Here's the British usage:
It depends on the category of adjective and the stress pattern.
1. If it's a gradeable adjective (good, bad, nice, big, small, pretty, expensive, frightening etc) 'quite' means 'a little' and tones down the force of the adjective. So 'quite good' means OK, reasonably good. Both words could have equal stress, or we might stress the 'quite' to emphasise the point that it's not 'very good' but just 'QUITE good' i.e not bad, but not very good either.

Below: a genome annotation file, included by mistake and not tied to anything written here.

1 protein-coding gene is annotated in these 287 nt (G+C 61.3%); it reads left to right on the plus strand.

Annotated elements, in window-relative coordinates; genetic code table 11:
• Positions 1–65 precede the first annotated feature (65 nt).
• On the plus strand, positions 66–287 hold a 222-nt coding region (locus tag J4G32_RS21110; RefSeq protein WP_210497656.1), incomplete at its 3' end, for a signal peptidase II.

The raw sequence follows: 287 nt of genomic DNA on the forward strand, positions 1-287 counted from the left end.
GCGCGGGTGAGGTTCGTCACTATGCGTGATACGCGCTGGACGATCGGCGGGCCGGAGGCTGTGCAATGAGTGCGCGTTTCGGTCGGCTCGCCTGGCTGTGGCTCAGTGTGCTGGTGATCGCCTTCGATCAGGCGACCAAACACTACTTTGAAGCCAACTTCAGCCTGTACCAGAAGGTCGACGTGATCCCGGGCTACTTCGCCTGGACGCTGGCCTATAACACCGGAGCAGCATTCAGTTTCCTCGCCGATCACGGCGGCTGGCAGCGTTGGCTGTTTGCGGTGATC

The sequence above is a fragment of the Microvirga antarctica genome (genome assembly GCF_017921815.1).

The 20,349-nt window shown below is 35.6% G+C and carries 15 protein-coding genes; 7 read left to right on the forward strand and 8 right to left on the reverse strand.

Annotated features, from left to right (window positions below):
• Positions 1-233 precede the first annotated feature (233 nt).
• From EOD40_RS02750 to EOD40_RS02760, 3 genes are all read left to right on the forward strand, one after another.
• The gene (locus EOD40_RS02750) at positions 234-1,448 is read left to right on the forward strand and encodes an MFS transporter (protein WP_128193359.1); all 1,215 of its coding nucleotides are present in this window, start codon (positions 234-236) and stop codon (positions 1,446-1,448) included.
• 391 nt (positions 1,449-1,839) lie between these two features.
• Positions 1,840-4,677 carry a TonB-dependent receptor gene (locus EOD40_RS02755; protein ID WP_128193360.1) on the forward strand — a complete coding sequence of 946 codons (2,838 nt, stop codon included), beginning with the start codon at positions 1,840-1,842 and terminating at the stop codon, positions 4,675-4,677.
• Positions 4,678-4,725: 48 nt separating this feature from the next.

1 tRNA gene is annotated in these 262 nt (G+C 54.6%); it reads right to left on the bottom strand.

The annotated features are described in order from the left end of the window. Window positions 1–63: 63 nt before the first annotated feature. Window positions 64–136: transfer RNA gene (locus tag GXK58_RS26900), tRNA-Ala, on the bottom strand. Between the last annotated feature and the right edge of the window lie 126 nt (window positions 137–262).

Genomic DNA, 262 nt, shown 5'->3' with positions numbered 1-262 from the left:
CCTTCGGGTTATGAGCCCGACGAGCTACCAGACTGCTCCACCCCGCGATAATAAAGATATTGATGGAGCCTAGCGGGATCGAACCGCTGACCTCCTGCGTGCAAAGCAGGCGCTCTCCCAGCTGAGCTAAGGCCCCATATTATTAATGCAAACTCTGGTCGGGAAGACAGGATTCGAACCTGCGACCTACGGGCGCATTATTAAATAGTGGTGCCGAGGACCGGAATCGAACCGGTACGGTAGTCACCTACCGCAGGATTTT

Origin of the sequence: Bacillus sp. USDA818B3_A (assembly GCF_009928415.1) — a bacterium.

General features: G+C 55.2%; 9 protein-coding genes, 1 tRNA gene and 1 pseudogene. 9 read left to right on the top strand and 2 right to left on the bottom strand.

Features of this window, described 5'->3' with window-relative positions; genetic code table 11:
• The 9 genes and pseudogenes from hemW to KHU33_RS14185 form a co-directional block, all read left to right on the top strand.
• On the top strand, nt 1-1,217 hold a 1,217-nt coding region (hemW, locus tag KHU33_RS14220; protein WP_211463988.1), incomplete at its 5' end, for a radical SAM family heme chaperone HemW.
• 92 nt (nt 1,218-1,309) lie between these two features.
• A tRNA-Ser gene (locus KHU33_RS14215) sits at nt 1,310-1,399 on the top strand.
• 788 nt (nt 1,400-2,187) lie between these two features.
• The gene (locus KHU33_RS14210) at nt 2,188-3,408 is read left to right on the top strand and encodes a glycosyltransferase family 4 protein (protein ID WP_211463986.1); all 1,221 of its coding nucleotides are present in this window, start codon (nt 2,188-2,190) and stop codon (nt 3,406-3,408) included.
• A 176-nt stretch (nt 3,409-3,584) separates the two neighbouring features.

2. If it's an ungradeable adjective (fantastic, terrible, beautiful, terrifying), 'quite' means 'totally'. So 'quite terrible' is equivalent to 'completely terrible'. In spoken English, we would stress the adjective rather than the 'quite'. So 'quite AWFUL' would mean 'absolutely awful'.
NB American English doesn't tend to use 'quite' in the first sense.